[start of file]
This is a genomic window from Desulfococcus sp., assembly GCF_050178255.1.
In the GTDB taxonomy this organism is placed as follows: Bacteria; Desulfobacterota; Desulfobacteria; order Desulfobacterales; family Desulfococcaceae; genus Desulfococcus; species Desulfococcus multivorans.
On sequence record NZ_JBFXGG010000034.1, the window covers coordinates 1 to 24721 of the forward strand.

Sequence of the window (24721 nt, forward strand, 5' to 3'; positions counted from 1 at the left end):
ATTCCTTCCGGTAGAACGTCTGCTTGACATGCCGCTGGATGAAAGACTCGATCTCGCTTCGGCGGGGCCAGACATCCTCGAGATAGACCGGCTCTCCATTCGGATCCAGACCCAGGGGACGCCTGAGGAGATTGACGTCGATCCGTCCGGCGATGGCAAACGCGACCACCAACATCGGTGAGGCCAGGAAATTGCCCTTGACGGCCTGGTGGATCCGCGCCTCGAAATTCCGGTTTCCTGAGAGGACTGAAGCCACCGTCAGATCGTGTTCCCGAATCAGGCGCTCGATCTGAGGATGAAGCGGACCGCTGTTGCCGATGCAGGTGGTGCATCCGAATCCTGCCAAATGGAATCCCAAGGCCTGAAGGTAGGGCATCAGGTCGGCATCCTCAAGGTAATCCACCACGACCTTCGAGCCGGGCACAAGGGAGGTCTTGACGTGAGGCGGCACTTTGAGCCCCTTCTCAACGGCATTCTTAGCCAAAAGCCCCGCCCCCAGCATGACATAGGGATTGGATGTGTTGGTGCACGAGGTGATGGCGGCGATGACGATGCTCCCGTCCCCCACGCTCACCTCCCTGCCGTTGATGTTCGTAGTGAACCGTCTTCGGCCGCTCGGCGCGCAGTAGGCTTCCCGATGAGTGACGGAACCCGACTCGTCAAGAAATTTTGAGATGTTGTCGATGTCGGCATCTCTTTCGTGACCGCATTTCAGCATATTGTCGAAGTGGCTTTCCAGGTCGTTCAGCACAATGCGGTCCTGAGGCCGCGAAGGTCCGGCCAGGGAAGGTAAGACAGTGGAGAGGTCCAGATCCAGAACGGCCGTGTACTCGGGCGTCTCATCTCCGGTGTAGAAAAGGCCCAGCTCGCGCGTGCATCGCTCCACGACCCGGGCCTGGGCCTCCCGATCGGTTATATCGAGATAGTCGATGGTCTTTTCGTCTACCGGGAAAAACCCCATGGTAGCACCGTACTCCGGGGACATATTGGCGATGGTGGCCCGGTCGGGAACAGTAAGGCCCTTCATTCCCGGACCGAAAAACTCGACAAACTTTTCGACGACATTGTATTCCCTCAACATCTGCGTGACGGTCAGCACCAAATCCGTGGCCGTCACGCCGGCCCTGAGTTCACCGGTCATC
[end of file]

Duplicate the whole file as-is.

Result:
This is a genomic window from Desulfococcus sp., assembly GCF_050178255.1.
In the GTDB taxonomy this organism is placed as follows: Bacteria; Desulfobacterota; Desulfobacteria; order Desulfobacterales; family Desulfococcaceae; genus Desulfococcus; species Desulfococcus multivorans.
On sequence record NZ_JBFXGG010000034.1, the window covers coordinates 1 to 24721 of the forward strand.

Sequence of the window (24721 nt, forward strand, 5' to 3'; positions counted from 1 at the left end):
ATTCCTTCCGGTAGAACGTCTGCTTGACATGCCGCTGGATGAAAGACTCGATCTCGCTTCGGCGGGGCCAGACATCCTCGAGATAGACCGGCTCTCCATTCGGATCCAGACCCAGGGGACGCCTGAGGAGATTGACGTCGATCCGTCCGGCGATGGCAAACGCGACCACCAACATCGGTGAGGCCAGGAAATTGCCCTTGACGGCCTGGTGGATCCGCGCCTCGAAATTCCGGTTTCCTGAGAGGACTGAAGCCACCGTCAGATCGTGTTCCCGAATCAGGCGCTCGATCTGAGGATGAAGCGGACCGCTGTTGCCGATGCAGGTGGTGCATCCGAATCCTGCCAAATGGAATCCCAAGGCCTGAAGGTAGGGCATCAGGTCGGCATCCTCAAGGTAATCCACCACGACCTTCGAGCCGGGCACAAGGGAGGTCTTGACGTGAGGCGGCACTTTGAGCCCCTTCTCAACGGCATTCTTAGCCAAAAGCCCCGCCCCCAGCATGACATAGGGATTGGATGTGTTGGTGCACGAGGTGATGGCGGCGATGACGATGCTCCCGTCCCCCACGCTCACCTCCCTGCCGTTGATGTTCGTAGTGAACCGTCTTCGGCCGCTCGGCGCGCAGTAGGCTTCCCGATGAGTGACGGAACCCGACTCGTCAAGAAATTTTGAGATGTTGTCGATGTCGGCATCTCTTTCGTGACCGCATTTCAGCATATTGTCGAAGTGGCTTTCCAGGTCGTTCAGCACAATGCGGTCCTGAGGCCGCGAAGGTCCGGCCAGGGAAGGTAAGACAGTGGAGAGGTCCAGATCCAGAACGGCCGTGTACTCGGGCGTCTCATCTCCGGTGTAGAAAAGGCCCAGCTCGCGCGTGCATCGCTCCACGACCCGGGCCTGGGCCTCCCGATCGGTTATATCGAGATAGTCGATGGTCTTTTCGTCTACCGGGAAAAACCCCATGGTAGCACCGTACTCCGGGGACATATTGGCGATGGTGGCCCGGTCGGGAACAGTAAGGCCCTTCATTCCCGGACCGAAAAACTCGACAAACTTTTCGACGACATTGTATTCCCTCAACATCTGCGTGACGGTCAGCACCAAATCCGTGGCCGTCACGCCGGCCCTGAGTTCACCGGTCATC